Licorice and hypertension

Author: Federico Cravero
Date: 12/02/2014



Licorice is the root of Glycyrrhiza glabra, an herbaceous perennial plant native of southern Europe and Asia, nowadays the main producing countries are Iran, Afghanistan, Republic of China, Pakistan, Iraq, Azerbaijan, Uzbekistan, Turkmenistan and Turkey .

Licorice extract is made by boiling the roots and evaporating most of the water, obtaining a syrup. Licorice extract is widely used in food industry as a flavoring agent thanks to its sweetener property (about 50 times higher than sucrose).
The sources of licorice are numerous, and many of them are common used products like snacks, candies, cakes, chewing gums, drinks (some Belgian beers and Pastis), so an accidental over assumption is not so hard.

The active principle contained in the root is Glycyrrhizin (or glycyrrhizic acid), which is responsible of the high sweetening/flavoring properties, thirst quencher action and the side-effect of hypertension and hypokaliemia resulting from inhibition of 11-beta-hydroxisteroid dehydrogenase.



Glycyrrhizin has low oral bioavailability and a single assumption is not sufficient to provoke the side-effect mentioned before.
After ingestion glycyrrhizin is metabolized to glycyrrhetic acid (hydrolysis reaction) by intestinal flora possessing a specific beta-glucuronidase. Glycyrrhetic acid inhibits 11-beta-hydroxisteroid dehydrogenase 200-1000 times more efficiently than glycyrrhizin, and its plasma permanence is prolonged by entero-hepatic circulation. So the conversion to glycyrrhetic acid prolonged and intesify the side-effect of licorice.

FDA suggest that glycyrrhizin intake should not exceed 100mg/day (corresponding at about 60-70g of licorice) to avoid the mineralcorticoid-like effect.
Duration of over-ingestion is also important, at least a 2 weeks licorice binge is necessary to cause a significant blood pressure rise.

Licorice abuse: time to send a warning message, 2012
Liquorice-induced rise in blood pressure: a linear dose-response relationship, 2001

11-beta-hydroxisteroid dehydrogenase

This enzyme catalyze the conversion of inert 11 keto-products (cortisone) to active cortisol, or vice versa.

11β-hydroxysteroid + NADP+ an 11-oxosteroid + NADPH + H+

Cortisol has an intrinsic mineralcorticoid action and its plasma concentration is widely higher than aldosterone. This enzyme prevents cortisol binding to the mineralcorticoid receptor converting it to cortisone, so the receptor is not over stimulated.

Inhibition of 11-beta-hydroxisteroid dehydrogenase by licorice leads to a major quantity of cortisol available for binding the mineralcorticoid receptor and the consequent reabsorption of Na+ and excretion of K+.

So a “licorice intoxication” shows electrolyte imbalance (high Na+ / low K+ ) suggesting hyperaldosteronism, but plasma aldosterone is normal because there is no alteration at the adrenal gland, thus this condition is defined pseudo-hyperaldosteronism.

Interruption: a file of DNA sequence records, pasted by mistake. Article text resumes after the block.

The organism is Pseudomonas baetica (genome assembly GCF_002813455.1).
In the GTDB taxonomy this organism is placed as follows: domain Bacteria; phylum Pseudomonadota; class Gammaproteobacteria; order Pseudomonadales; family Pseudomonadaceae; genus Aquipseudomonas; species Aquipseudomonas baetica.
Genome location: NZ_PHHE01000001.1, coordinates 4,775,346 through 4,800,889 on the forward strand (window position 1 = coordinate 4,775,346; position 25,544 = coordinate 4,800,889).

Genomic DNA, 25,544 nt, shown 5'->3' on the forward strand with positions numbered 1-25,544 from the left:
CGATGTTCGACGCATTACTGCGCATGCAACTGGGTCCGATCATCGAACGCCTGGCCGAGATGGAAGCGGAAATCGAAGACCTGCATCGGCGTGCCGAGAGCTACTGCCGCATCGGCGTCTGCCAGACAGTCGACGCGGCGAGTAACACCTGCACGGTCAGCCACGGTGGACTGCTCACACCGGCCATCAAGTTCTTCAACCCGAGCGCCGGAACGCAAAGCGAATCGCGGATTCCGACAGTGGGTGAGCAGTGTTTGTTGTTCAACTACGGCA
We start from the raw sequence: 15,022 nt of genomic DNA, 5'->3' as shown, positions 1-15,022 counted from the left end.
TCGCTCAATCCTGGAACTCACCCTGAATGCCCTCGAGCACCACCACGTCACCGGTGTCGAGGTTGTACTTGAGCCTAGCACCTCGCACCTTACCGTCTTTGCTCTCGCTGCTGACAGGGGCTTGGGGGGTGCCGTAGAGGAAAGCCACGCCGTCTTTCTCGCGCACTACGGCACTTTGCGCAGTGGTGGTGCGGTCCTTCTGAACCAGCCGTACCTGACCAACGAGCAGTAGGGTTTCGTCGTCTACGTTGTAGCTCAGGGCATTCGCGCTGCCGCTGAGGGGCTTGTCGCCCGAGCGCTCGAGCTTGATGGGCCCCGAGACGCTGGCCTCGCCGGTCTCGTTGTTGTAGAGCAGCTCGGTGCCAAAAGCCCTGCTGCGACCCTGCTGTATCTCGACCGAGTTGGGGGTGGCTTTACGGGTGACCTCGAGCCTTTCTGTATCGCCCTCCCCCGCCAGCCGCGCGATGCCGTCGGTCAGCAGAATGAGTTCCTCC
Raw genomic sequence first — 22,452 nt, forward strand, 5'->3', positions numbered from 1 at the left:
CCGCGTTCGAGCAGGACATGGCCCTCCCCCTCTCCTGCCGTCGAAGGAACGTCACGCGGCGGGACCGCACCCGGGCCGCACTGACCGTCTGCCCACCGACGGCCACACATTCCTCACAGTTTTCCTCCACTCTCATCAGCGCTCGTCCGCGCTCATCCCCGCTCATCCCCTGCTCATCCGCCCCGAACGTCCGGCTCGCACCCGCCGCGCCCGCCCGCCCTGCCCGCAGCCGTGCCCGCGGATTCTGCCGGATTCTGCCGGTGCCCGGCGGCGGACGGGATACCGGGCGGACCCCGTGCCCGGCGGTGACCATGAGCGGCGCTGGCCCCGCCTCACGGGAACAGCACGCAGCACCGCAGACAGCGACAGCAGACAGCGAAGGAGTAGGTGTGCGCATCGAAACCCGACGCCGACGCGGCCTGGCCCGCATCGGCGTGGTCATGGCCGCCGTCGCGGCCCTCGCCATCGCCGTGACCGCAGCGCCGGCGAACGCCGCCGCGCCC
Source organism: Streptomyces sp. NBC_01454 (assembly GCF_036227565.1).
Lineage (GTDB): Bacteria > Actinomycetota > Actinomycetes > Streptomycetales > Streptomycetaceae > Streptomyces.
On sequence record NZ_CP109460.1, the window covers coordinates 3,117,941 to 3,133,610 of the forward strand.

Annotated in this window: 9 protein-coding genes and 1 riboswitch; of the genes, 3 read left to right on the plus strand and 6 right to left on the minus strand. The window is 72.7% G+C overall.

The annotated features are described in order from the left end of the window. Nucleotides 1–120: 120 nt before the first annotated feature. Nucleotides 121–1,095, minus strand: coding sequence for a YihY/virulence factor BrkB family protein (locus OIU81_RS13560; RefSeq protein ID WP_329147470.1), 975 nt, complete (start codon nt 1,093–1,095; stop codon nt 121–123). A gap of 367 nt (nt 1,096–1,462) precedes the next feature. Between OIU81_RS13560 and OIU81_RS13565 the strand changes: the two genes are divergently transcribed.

Toxicity of licorice can be increased in patients with low 11-beta-HSD activity (eg. due to genetic polymorphism), in old people, in women and in hypertensive. In addition factors that predispose to hypokalemia like diarrhea, diuretic therapy intensify the action of licorice.

11-Beta hydroxysteroid dehydrogenase,
Licorice abuse: time to send a warning message, 2012


This condition mimics hyperaldosteronism with suppression of plasma renin activity and aldosterone levels. The causes can be dietary, genetics and endocrinal.
Clinical signs, as seen before, in patient with licorice overdose are mainly hypertension and hypokalemia.

Hypertension can be severe: there are reports of patients with blood pressure of 200/110mmHg and 180/90mmHg, so a quick intervention is needed.

Hypokalemia can range from moderate to severe (3mEq/l – <2mEq/l). Low K+ levels can lead to arrhythmia with prolonged QT interval and presence of U wave, muscle weakness, myalgia, muscle cramps and constipation (from disturbed function of smooth muscle). In case of severe hypokalemia are reported flaccid paralysis and hyporeflexia, and in the most acute form rhabdomyolysis.

Licorice abuse: time to send a warning message, 2012
Pseudohyperaldosteronism, liquorice, and hypertension, 2008


The therapy first of all consist in immediate interruption of licorice intake, then patients that developed hypertension usually have a good response and prognosis if treated with antihypertensive.
Hypokalemia and its consequences can be treated with adequate potassium replacement and spironolactone therapy.

The general mineralcorticoid imbalance usually need a notable period to fully recover (up to 6 months in the worst case scenario), this is attributed to the long half life of glycyrrhetic acid and the long time required for the renin-angiotensin-aldosterone axis to stabilize.

Licorice abuse: time to send a warning message, 2012

2014-02-17T12:59:00 - Federico Cravero
AddThis Social Bookmark Button